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One of the classic tests that distinguish a skilled carpenter from a wannabe is the ability to hang a door the old-fashioned way: assemble a jamb set, fit the door blank, mortise the hinges, and put all the pieces together.

Hanging a door from scratch is way more time-consuming than installing a prehung, but it's an extremely flexible process. If I need to hang a door in a hurry and can't wait for the lumberyard to order a particular prehung, it's a safe bet that the jamb material and door blank I need are in stock.

More often, if I'm remodeling an older home and need to fit a door to a nonstandard rough opening — or if I want to recycle a salvaged door panel — the solution is to build a custom-sized jamb set and trim the door to fit.

Assembling a Jamb Set

Years ago, before prehung doors became as popular as they are now, you could buy ready-to-assemble jamb packages for popular door sizes that simply needed to be nailed together. These days, the suppliers in my area keep only 7-foot lengths in stock, so even a standard door frame has to be cut to size.

If I'm fitting the jamb to an existing door blank, I measure the door and add 3/16 inch to the width and about 1/2 inch to the height. These measurements represent the inside dimensions of the jamb.

For strength — as well as appearance — I rabbet the tops of the side jambs to receive the head jamb. It's possible to use a trim saw and a chisel to plow out the rabbets, but a router does the job faster and better.

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A square-cut scrap of jamb stock acts as a straightedge.

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Routing a 1/4-inch-deep rabbet into the top end of each side jamb.

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Carpenter's glue.

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2-inch screws ensure that the jambs stick together for the long haul. To prevent splitting the narrow jamb material, all of the screws are countersunk.

Before cutting the head to length, remember to add 1/2 inch to account for the 1/4-inch depth of each rabbet.

Routing the rabbet. After scribing the thickness of the head jamb on the end of each side jamb, I make another pencil mark that represents the width of the router's base plate (measured from the inside edge of the bit) and clamp a straightedge at that point.

I make a test cut on a piece of scrap to verify that my measurements are accurate and that the router's depth setting is spot-on, then I rabbet all of the side jambs one after another.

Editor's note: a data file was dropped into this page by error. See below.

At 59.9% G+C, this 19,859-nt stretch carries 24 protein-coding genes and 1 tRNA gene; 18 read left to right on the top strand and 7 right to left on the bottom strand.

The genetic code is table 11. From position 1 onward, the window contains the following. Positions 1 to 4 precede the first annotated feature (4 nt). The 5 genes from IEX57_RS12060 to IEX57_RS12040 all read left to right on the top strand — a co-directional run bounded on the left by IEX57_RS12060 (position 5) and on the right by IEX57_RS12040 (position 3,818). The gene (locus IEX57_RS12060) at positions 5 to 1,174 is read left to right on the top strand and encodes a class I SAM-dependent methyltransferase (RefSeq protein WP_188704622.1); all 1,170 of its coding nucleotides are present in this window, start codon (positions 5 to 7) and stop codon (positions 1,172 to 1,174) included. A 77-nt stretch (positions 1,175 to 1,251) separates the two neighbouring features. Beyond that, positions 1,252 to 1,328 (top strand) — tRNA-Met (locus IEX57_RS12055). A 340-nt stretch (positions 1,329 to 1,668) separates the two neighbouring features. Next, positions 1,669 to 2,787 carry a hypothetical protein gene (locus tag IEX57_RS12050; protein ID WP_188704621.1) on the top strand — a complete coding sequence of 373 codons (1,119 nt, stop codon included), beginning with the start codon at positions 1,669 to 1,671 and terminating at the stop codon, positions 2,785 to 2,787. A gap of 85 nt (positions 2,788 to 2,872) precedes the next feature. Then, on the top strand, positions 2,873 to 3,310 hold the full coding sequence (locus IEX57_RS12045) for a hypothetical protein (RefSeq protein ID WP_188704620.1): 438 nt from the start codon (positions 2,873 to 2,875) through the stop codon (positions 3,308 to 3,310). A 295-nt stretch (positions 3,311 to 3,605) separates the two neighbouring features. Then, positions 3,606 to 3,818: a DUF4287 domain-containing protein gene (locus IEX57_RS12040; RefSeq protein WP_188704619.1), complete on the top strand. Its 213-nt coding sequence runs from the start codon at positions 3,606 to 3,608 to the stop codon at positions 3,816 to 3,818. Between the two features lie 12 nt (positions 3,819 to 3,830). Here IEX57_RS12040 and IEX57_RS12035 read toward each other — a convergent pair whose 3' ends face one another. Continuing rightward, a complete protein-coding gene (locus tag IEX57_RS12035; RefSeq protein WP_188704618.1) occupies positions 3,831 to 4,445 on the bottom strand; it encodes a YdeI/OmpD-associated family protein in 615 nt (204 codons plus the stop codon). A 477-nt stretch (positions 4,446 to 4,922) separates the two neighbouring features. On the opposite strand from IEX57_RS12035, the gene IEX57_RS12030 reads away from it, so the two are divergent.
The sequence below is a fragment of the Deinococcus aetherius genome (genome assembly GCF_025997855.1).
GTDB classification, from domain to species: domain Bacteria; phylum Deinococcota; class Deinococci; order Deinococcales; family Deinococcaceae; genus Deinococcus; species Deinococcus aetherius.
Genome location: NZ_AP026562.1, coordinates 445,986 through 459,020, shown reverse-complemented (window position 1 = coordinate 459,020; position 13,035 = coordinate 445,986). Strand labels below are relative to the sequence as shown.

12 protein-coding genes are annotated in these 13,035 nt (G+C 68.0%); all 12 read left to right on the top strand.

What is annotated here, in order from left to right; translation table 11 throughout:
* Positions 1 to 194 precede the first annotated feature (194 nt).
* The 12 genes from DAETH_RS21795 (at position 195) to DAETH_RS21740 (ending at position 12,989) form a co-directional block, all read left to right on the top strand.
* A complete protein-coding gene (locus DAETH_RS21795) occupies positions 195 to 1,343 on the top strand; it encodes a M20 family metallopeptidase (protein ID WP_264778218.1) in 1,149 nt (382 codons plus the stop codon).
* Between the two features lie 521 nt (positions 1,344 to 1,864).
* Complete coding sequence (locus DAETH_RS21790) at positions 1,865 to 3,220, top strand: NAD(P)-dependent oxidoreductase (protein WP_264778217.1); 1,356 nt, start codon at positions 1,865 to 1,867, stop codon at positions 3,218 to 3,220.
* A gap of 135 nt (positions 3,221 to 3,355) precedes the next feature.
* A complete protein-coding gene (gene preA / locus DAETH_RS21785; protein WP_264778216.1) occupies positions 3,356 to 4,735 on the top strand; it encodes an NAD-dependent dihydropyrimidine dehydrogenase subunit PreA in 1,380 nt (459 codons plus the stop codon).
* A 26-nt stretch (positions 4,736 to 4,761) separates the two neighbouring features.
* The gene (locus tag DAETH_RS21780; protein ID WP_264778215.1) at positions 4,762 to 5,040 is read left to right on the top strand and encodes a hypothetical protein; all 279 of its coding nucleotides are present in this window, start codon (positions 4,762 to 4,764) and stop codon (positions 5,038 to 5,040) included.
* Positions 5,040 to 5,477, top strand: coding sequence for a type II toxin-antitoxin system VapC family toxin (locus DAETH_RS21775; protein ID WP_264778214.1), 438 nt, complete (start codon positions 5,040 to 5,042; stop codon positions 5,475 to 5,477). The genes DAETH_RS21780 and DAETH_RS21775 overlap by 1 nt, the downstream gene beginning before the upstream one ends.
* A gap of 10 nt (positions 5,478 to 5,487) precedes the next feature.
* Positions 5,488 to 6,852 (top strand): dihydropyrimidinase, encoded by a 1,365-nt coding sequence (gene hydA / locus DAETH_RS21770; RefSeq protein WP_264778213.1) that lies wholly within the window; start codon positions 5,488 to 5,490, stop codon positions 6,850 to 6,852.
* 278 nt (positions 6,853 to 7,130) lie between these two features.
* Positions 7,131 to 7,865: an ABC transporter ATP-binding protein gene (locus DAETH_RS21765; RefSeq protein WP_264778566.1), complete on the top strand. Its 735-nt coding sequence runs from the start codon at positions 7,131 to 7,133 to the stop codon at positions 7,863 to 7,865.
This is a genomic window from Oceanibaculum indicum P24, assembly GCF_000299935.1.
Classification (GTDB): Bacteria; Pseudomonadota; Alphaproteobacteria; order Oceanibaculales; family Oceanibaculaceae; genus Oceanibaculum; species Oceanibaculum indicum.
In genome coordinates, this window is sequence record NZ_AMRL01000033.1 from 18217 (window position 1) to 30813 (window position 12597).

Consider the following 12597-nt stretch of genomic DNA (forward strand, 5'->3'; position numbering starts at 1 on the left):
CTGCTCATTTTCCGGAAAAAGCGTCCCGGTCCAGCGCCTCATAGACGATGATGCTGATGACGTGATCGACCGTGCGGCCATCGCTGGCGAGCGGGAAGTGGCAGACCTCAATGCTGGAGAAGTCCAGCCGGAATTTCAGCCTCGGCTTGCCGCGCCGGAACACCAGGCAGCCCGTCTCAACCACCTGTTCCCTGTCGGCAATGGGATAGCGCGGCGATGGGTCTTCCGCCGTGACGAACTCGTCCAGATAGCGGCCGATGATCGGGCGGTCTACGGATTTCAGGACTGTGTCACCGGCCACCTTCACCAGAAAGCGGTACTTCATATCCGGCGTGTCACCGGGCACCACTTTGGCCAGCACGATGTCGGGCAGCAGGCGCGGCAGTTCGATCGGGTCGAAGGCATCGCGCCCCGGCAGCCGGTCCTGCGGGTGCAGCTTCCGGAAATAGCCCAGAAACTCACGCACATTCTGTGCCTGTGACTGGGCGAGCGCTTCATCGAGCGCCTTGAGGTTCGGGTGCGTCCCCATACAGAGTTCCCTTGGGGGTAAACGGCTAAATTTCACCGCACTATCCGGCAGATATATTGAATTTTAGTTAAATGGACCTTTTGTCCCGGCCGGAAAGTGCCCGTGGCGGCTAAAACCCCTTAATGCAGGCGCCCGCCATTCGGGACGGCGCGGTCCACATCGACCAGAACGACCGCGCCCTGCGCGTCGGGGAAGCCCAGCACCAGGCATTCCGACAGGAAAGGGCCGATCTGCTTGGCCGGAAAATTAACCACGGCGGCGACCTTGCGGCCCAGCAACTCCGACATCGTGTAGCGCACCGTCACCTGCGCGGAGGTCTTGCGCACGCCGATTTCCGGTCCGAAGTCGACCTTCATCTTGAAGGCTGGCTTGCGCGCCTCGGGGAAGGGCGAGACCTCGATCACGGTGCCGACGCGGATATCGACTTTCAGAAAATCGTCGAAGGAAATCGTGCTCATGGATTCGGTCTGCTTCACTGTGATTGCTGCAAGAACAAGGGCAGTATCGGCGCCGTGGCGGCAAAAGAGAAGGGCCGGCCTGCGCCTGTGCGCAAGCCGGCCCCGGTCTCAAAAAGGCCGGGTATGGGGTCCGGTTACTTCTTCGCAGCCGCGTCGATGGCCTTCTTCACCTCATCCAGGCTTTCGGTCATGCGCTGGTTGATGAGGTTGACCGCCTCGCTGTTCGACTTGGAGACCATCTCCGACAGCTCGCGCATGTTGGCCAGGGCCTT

I fasten the parts together with carpenter's glue and 2-inch drywall screws.

If the door stops are on the job at this time, I'll tack them in place using a method shown on the last page of this story.

Setting the Jambs

A solid-core door panel can weigh 100 pounds or more. To support this much weight, the jambs have to be securely fastened — but they must also rest solidly on the floor. Otherwise, over time, gravity and centrifugal force will take their toll.

I always check the floor with a level to determine whether one side of the rough opening is higher than the other. If the jambs will rest directly on a subfloor, I simply place a shim underneath the low side. If the jambs are set directly on top of a finished floor, as they were on the job shown in the photos, I scribe the high-side jamb and cut it to fit.

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Before putting in the door jamb, the author checks the floor with a level to determine whether one side is higher than the other.

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Since this jamb is resting on top of finished flooring, the high side must be scribed and trimmed, or the head jamb won't sit level.

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A fine-toothed Japanese pull saw is more accurate than a power saw and cuts almost as quickly.

I roughly center the jamb in the opening, using a homemade spreader to keep the width at the bottom the same as at the top. I then slip a pair of shims behind the bottom hinge and pin the jamb by driving a pair of 2 1/2-inch nails underneath them.

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After the jamb is placed inside the rough opening, a spreader keeps the bottom square with the top, while a straightedge ensures that the assembly stays in plane with the wall.

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With the jamb centered in the rough opening, the bottom hinge is shimmed and tacked, with nails driven beneath the shims to permit adjustment.

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Then the top hinge gets the same treatment. Note that although the author is using a prehung door jamb in this photo sequence, installation of a site-assembled jamb set is exactly the same.

I plumb the face of the jamb with a 6-foot level, then shim and pin the top hinge following the same procedure. I don't secure the latch-side jamb until after the door is completely hung.